All About Jazz needs your help and we have a deal. Pay $20 and we'll hide those six pesky Google ads that appear on every page, plus this box and the slideout box on the right for a full year! You'll also fund website expansion.
Although it is recognisably from the Jazzland ECM-with-beats mold, because of its bass-heavy rhythms and grooves, guitarist Eivind Aarset's follow-up to Electronique Noire (Jazzland, 1998) definitely sounds like a muso's album. Aarset is happy to discuss his roots in Hendrix, heavy metal, fusion and ECMelements that combined with the Jazzland ethos to give his debut album its unique sound, and caused it to attract comparisons with electric Miles.
Here, those factors are more integrated into a seamless whole. Not totally though. Aarset cannot resist the occasional blast, and on "Self Defence" his Hendrix roots are showing, as he cooks up a distorted noise-storm of a solo. And "The String Thing" features wailing (treated) guitar in the manner of your favourite axeman. Such rockist excesses are not the norm, though. Far more common is a sustained groove with all the sounds in an electric melting pot of a mix, and individual instruments only occasionally recognisableapart from the ever-present bass and drums.
Despite being rhythmically charged, this is not warm or engaging music. Rather, it is detached, even alienated, and alienating. One can imagine it as the soundtrack to the 2010 remake of Alphaville. Chilling but impressive.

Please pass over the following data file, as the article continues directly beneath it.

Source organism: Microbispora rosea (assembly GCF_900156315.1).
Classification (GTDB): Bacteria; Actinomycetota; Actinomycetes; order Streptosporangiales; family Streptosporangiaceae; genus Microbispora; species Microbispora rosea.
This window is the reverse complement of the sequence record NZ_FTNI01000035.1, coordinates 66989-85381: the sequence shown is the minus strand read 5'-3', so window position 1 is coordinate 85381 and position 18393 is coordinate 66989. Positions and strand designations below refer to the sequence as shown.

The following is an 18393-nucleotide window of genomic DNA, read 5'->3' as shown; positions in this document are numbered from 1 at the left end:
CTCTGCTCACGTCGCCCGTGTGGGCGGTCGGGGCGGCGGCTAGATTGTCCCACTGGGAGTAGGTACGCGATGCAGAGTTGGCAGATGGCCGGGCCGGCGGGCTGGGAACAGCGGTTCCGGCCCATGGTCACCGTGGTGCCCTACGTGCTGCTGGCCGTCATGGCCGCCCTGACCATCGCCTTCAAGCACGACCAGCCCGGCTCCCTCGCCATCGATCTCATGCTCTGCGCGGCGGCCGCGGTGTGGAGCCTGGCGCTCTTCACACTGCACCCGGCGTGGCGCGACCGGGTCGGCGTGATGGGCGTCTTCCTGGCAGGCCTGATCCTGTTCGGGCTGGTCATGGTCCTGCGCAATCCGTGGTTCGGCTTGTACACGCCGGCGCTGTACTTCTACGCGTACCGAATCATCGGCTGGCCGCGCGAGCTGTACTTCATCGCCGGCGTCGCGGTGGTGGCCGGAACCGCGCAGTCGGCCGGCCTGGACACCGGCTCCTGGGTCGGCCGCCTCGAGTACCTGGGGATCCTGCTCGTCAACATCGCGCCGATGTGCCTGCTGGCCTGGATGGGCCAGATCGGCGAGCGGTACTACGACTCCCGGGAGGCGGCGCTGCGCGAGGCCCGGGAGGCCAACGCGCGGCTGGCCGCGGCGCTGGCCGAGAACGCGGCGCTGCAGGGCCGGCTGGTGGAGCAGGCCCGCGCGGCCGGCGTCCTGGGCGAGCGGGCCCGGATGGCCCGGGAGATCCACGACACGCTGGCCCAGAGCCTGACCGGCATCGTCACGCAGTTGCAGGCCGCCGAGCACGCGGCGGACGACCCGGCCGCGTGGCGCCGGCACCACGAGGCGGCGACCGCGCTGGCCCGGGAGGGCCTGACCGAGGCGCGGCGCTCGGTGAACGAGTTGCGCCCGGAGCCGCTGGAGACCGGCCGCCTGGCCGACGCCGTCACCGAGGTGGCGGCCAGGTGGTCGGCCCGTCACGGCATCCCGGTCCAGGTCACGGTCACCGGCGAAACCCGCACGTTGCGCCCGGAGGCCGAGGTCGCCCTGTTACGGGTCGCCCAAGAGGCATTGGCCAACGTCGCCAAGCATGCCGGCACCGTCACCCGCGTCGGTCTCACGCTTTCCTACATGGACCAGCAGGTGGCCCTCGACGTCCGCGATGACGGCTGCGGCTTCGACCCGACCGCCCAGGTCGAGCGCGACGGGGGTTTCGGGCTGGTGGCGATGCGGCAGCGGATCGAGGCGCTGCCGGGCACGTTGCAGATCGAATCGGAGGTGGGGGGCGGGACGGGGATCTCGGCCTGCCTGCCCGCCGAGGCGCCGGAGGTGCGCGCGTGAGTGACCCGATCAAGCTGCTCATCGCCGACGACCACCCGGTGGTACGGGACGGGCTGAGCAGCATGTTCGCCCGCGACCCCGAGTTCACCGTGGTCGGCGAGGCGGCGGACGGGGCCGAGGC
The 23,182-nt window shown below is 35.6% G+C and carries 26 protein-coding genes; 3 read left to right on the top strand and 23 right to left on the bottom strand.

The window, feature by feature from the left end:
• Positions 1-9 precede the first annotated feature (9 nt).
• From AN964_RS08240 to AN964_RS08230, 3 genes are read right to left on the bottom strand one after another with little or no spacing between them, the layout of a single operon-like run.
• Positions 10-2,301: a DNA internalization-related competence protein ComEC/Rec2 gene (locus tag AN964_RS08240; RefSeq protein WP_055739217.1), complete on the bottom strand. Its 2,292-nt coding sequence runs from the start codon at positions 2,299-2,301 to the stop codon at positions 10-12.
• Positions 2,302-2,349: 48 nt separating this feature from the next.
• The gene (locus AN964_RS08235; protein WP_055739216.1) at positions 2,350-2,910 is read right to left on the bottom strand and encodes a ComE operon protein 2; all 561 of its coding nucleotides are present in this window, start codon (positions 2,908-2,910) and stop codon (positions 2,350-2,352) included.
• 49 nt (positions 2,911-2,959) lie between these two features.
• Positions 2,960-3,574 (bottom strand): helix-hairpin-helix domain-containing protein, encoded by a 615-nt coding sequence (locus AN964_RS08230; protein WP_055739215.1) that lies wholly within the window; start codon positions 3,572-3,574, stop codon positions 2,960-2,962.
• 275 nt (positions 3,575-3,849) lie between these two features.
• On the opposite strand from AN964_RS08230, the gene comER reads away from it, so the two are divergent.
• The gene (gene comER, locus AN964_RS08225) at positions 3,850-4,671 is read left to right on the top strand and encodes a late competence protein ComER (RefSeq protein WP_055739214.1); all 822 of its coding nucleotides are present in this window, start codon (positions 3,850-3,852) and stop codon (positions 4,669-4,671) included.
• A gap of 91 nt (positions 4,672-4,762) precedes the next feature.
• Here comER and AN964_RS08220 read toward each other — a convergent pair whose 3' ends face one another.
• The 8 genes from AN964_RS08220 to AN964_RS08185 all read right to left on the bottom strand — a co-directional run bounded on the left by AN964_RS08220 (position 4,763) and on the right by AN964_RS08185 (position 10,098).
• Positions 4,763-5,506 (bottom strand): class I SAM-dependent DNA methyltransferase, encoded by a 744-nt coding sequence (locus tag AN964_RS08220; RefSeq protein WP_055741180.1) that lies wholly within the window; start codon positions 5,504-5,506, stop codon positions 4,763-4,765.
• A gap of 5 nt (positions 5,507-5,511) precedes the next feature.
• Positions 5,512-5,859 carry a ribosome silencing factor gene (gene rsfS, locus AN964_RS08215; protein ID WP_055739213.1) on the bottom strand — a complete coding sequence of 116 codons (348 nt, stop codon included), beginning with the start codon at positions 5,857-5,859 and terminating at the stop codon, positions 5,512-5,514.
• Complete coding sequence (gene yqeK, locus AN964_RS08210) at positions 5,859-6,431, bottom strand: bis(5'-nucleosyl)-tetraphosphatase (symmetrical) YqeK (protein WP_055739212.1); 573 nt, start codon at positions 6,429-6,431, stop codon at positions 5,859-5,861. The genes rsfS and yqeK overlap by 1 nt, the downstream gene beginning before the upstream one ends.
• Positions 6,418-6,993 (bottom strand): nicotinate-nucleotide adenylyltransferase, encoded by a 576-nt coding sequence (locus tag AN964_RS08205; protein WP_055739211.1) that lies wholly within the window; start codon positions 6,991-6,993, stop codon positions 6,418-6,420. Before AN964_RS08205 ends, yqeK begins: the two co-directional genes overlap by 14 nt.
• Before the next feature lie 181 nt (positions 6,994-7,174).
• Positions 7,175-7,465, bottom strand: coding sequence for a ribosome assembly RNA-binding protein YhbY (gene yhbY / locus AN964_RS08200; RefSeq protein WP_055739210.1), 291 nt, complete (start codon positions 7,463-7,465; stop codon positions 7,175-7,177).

Track Listing: Empathic Guitar; Wolf Extract; Dust Kittens; The String Thing; Between Signal & Noise; ffwd/slow motion; Self Defence; Tunnel Church
Personnel: Eivind Aarset, guitar & fretless guitar, electronics, electric bass on track 4, programming and edits; Wetle Holte, drums, drum machine, electronics and edits; Marius Reksjo, electric & acoustic basses, except on tracks 4 & 8; Reidar Skar mix & electronics; Hans Ulrik, bass clarinet on tracks 2 & 5; Arve Furset, Rhodes/Prophet on track 2, Prophet on track 5; Nils Petter Molvar trumpet on track 8; Nick Sillitoe, vital arrangement input on track 3.
I love jazz because anything is possible; it has few rules and the best jazz breaks those ones. I prefer free improv because it doesn't really have any rules at all.
I was first exposed to jazz in my teens (in the late sixties).
The first jazz record I bought was Filles de Kilimanjaro by Miles Davis, shortly followed by Extrapolation by John McLaughlin.
My advice to new listeners is to listen as widely as possible and not to make snap judgments--stick with it.